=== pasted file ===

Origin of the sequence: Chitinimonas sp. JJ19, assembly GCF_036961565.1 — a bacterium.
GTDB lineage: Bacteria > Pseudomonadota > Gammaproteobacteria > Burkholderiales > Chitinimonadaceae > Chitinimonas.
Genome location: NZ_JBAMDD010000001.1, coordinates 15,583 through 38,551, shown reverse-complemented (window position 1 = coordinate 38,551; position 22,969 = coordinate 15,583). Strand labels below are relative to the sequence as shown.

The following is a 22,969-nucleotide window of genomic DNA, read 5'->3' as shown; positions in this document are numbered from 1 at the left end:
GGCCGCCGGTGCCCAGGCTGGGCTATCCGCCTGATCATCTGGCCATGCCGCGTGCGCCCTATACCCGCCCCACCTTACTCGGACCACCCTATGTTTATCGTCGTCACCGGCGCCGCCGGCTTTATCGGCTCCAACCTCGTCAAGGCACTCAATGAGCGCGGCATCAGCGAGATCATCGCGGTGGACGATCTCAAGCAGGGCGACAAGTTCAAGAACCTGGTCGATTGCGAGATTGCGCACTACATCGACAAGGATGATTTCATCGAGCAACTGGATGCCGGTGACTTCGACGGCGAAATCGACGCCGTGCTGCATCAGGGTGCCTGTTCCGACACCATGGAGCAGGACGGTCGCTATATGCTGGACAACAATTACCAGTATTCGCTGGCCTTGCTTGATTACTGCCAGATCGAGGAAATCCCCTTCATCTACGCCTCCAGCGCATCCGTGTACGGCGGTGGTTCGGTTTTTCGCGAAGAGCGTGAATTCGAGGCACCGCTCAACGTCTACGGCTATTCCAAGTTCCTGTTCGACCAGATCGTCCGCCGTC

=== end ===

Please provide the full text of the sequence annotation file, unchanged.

Origin of the sequence: Chitinimonas sp. JJ19, assembly GCF_036961565.1 — a bacterium.
GTDB lineage: Bacteria > Pseudomonadota > Gammaproteobacteria > Burkholderiales > Chitinimonadaceae > Chitinimonas.
Genome location: NZ_JBAMDD010000001.1, coordinates 15,583 through 38,551, shown reverse-complemented (window position 1 = coordinate 38,551; position 22,969 = coordinate 15,583). Strand labels below are relative to the sequence as shown.

The following is a 22,969-nucleotide window of genomic DNA, read 5'->3' as shown; positions in this document are numbered from 1 at the left end:
GGCCGCCGGTGCCCAGGCTGGGCTATCCGCCTGATCATCTGGCCATGCCGCGTGCGCCCTATACCCGCCCCACCTTACTCGGACCACCCTATGTTTATCGTCGTCACCGGCGCCGCCGGCTTTATCGGCTCCAACCTCGTCAAGGCACTCAATGAGCGCGGCATCAGCGAGATCATCGCGGTGGACGATCTCAAGCAGGGCGACAAGTTCAAGAACCTGGTCGATTGCGAGATTGCGCACTACATCGACAAGGATGATTTCATCGAGCAACTGGATGCCGGTGACTTCGACGGCGAAATCGACGCCGTGCTGCATCAGGGTGCCTGTTCCGACACCATGGAGCAGGACGGTCGCTATATGCTGGACAACAATTACCAGTATTCGCTGGCCTTGCTTGATTACTGCCAGATCGAGGAAATCCCCTTCATCTACGCCTCCAGCGCATCCGTGTACGGCGGTGGTTCGGTTTTTCGCGAAGAGCGTGAATTCGAGGCACCGCTCAACGTCTACGGCTATTCCAAGTTCCTGTTCGACCAGATCGTCCGCCGTC